LOS ANGELES (Reuters) - The Country Music Association (CMA) on Friday reversed a ban on journalists asking questions at its annual awards show about last month’s Las Vegas mass shooting, hours after singer Brad Paisley criticized the rules as “ridiculous.”
In media guidelines issued earlier this week, the CMA asked reporters not to focus their coverage of the Nov. 8 awards show red carpet on “the Las Vegas tragedy, gun rights, political affiliations or topics of the like.” It said credentials could be revoked for any media doing so.
A lone gunman shooting from a hotel window killed 58 people and wounded hundreds more when he opened fire on 20,000 fans at an outdoor country music festival in Las Vegas on Oct. 1 in the deadliest mass shooting in modern U.S. history.
On Friday, the CMA lifted, and apologized for, the restrictions, saying in a statement the “sentiment was not to infringe and was created with the best of intentions to honor and celebrate Country Music.”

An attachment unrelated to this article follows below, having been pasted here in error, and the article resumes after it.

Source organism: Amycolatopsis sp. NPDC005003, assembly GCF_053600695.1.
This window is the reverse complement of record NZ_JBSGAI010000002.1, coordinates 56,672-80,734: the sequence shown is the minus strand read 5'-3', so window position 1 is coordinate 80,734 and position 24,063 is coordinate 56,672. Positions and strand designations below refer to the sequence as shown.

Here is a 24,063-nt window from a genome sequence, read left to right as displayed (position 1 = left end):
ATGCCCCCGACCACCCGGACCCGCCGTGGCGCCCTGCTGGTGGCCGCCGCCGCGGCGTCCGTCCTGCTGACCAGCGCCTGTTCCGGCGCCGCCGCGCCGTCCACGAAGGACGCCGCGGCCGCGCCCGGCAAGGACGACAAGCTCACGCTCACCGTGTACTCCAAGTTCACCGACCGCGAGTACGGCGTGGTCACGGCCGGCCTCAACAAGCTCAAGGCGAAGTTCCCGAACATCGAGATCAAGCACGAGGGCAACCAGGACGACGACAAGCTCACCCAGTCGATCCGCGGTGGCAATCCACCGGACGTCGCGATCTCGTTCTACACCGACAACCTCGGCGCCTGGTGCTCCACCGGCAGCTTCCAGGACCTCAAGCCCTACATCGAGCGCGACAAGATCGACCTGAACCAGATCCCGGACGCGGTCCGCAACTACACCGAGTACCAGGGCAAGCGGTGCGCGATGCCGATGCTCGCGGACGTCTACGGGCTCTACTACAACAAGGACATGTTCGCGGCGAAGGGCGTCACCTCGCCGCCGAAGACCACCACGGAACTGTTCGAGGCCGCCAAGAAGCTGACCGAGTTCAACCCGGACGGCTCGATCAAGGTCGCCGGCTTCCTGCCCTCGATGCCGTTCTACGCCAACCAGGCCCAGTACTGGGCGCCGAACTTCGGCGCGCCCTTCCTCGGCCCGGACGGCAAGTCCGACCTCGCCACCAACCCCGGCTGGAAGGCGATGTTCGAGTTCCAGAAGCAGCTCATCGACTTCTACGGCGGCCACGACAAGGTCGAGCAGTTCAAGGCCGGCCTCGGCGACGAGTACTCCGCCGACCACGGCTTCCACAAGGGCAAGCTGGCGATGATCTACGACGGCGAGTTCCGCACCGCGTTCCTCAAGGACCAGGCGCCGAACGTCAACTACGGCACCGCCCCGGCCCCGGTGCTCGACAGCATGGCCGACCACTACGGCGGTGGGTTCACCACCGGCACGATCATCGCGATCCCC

“Bravo CMA awards for doing the right thing & apologizing for this mistake. All are welcome, let’s have a great show,” Paisley tweeted.
The country music star, who is co-hosting Wednesday’s show in Nashville, had earlier tweeted, “I’m sure the CMA will do the right thing and rescind these ridiculous and unfair press guidelines. In 3...2....1......”
Singer Ryan Adams had joked on Twitter that approved topics at the ceremony might include “Wagon Wheels, Bacon, repurposed barn wood, (and) cussin’ at snakes.”
Singers Jason Aldean, Jake Owen and Chris Young were among the musicians either on stage in Las Vegas when the shooting broke out, or watching the show.
Caleb Keete, a guitarist with the Josh Abbott Band, said in October that the shooting had caused him to change his stance on gun control after being a lifelong supporter of the right to bear arms.
The CMA awards, one of the biggest celebrations of country music in the United States, will air live from Nashville on ABC television on Wednesday.
Reporting by Jill Serjeant; Editing by Frances Kerry